The obtained results suggest, however, that the general first order reaction model (Equation (5)), except for the mass transfer limited model (Equation (4.2)), can predict accurately enough the chlorine decay reaction in the tested pipe only if the initial chlorine concentration is ≤0.85 mg/l. It should be noted that the model used for bulk reactions is simple first order. The same model was used in previous studies (Kiene et al. 1998; Rossman et al. 2001; Hallam et al. 2002; Digiano & Zhang 2005; Al-Jasser 2007); however, no information was found regarding how changes in the initial chlorine concentration might have affected the accuracy of the obtained results. In this study for the Sofia water supply system, where different initial chlorine concentrations were used (Table 1, column 2), the authors suggest that a bulk reaction rate of different order might describe better the bulk chlorine decay.

A new mathematical model is proposed, assuming that the bulk chlorine decay rate is a zero order reaction and the wall chlorine decay rate is a first order reaction. The general equation describing the process has the following differential and integral form: 
formula
(6.1)
Considering that under initial conditions t=0 the chlorine concentration is C(t=0)=C0: 
formula
(6.2)

Values of Kw1 are calculated using least-squares regression analysis (Table 1, column 9). For all the series, except one, the mean absolute error is ≤0.02 mg/l, which is comparable to the measurement error (Table 1, column 10). The average Nash-Sutcliffe efficiency coefficient is 0.997, which implies better convergence than the first order general model, where the average NSE is 0.982 (Figure 2(a)). It is important to mention that both zero and first order models describe very well the bulk reactions, as also noted by other researchers (Devarakonda et al. 2010).

An exponential decrease in the value of Kw1 was found as C0 increases (Figure 2(b)), after applying Equation (6.2). Since the mass transfer coefficient kf is constant, such dependence can only be explained by a change in the rate coefficient of wall reactions kw1. A similar trend has been observed by other authors (Hallam et al. 2002; Rossman 2006). Chlorine reaction with iron containing materials results in oxidation of the ferrous ion (Fe2+) to the ferric ion (Fe3+), which latter precipitates as ferric hydroxide (Vieira et al. 2004). This creates a protective layer on the inner pipe-wall surface, which is the main source of Fe2+ ions (Digiano & Zhang 2005). Depending on the hydraulic conditions, shear stress can occur at the inner wall of the pipe. The corroded material (i.e. the ferric hydroxide) is sheared off, resulting in the exposure of additional sections of the metal pipe to chemical interaction (Furnass et al. 2013). This process leads to a change in the ratio between the fast and slow reacting with chlorine species. At low initial chlorine concentration, the reaction rate would be determined only by the concentration of the fast-acting agents, while at higher C0 the slow-acting ones will also affect the process.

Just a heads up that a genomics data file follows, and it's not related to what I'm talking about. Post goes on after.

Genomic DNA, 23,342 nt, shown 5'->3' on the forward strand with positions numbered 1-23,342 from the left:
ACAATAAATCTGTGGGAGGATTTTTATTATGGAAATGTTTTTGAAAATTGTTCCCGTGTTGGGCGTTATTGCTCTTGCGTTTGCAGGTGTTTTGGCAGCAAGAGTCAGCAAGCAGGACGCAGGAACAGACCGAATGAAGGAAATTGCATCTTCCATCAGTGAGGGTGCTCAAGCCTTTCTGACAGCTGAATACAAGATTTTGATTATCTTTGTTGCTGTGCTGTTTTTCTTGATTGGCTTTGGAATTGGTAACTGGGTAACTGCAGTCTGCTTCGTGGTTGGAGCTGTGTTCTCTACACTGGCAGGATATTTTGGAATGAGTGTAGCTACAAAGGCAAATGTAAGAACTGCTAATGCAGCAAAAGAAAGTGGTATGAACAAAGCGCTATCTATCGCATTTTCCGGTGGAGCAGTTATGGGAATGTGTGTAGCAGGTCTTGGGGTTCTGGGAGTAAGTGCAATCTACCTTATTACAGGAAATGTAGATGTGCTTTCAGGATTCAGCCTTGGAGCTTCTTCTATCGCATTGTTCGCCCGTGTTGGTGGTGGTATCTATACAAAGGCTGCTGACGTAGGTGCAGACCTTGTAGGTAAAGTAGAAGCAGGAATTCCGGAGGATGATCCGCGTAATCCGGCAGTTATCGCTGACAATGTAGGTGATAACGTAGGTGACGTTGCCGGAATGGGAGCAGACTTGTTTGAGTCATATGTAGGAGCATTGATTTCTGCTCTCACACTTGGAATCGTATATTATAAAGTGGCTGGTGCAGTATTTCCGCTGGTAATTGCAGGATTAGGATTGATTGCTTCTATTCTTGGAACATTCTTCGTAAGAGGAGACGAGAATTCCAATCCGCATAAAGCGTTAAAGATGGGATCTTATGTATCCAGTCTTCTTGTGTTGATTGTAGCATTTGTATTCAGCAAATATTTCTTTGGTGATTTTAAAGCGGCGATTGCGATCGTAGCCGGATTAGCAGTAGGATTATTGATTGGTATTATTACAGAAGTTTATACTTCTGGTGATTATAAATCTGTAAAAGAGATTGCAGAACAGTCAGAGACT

Bulk reaction coefficient (kb)

Four additional bottle tests were performed at temperature 13 – 14 °C to investigate the bulk reaction kinetics. The tap water quality analyses showed the presence of total manganese Mn = 0.008 mg/l, ammonium NH4+ = 0.021 mg/l and total organic carbon TOC = 2 mg/l. The concentration of total iron and nitrite were below the detection limits, respectively <0.02 and <0.05 mg/l.

In all the tests, similar kinetics of chlorine decay was observed, which could be divided into two phases (Figure 3). The first phase, with a duration of about 5 hours, shows a significantly faster chlorine decay than the second phase. Simple and parallel first order models were applied to determine the bulk chlorine decay coefficients (Table 2). A regression and least squares regression analyses were performed accordingly. It can be concluded that the parallel first order model describes more accurately the experimental results (Figure 3 and Table 3, columns 1–6).

Table 2

Bulk reaction mathematical models used in the present worka

ModelDifferential equation (dC/dt=)Integrated equationAdjustable parameters
Zero order    
Simple first order    
Parallel first order , where and    
ModelDifferential equation (dC/dt=)Integrated equationAdjustable parameters
Zero order    
Simple first order    
Parallel first order , where and    

akb0 is the zero order bulk reaction coefficient, kb1 is the first order bulk reaction coefficient, kb1,I and kb1,II are the first order bulk reaction coefficients in the parallel model, x is the fraction of the initial chlorine concentration, related with fast reacting species, Co is initial chlorine concentration.

Table 3

Parameters of assumed mathematical models for bottle tests

C0Parallel first order
Parallel zero order
kb1,Ikb1,IIxMAENSEkb0,Ikb0,IIt1MAENSE
mg/l1/h1/h(mg/l)/h(mg/l)/hh
1234567891011
0.42 0.237 0.069 0.43 0.00 0.997 0.035 0.011 4.28 0.01 0.993 
0.69 0.249 0.041 0.20 0.01 0.990 0.031 0.015 4.75 0.01 0.995 
0.95 0.578 0.035 0.14 0.01 0.993 0.050 0.018 3.53 0.01 0.992 
1.21 0.248 0.020 0.22 0.01 0.994 0.048 0.018 4.49 0.01 0.995 
C0Parallel first order
Parallel zero order
kb1,Ikb1,IIxMAENSEkb0,Ikb0,IIt1MAENSE
mg/l1/h1/h(mg/l)/h(mg/l)/hh
1234567891011
0.42 0.237 0.069 0.43 0.00 0.997 0.035 0.011 4.28 0.01 0.993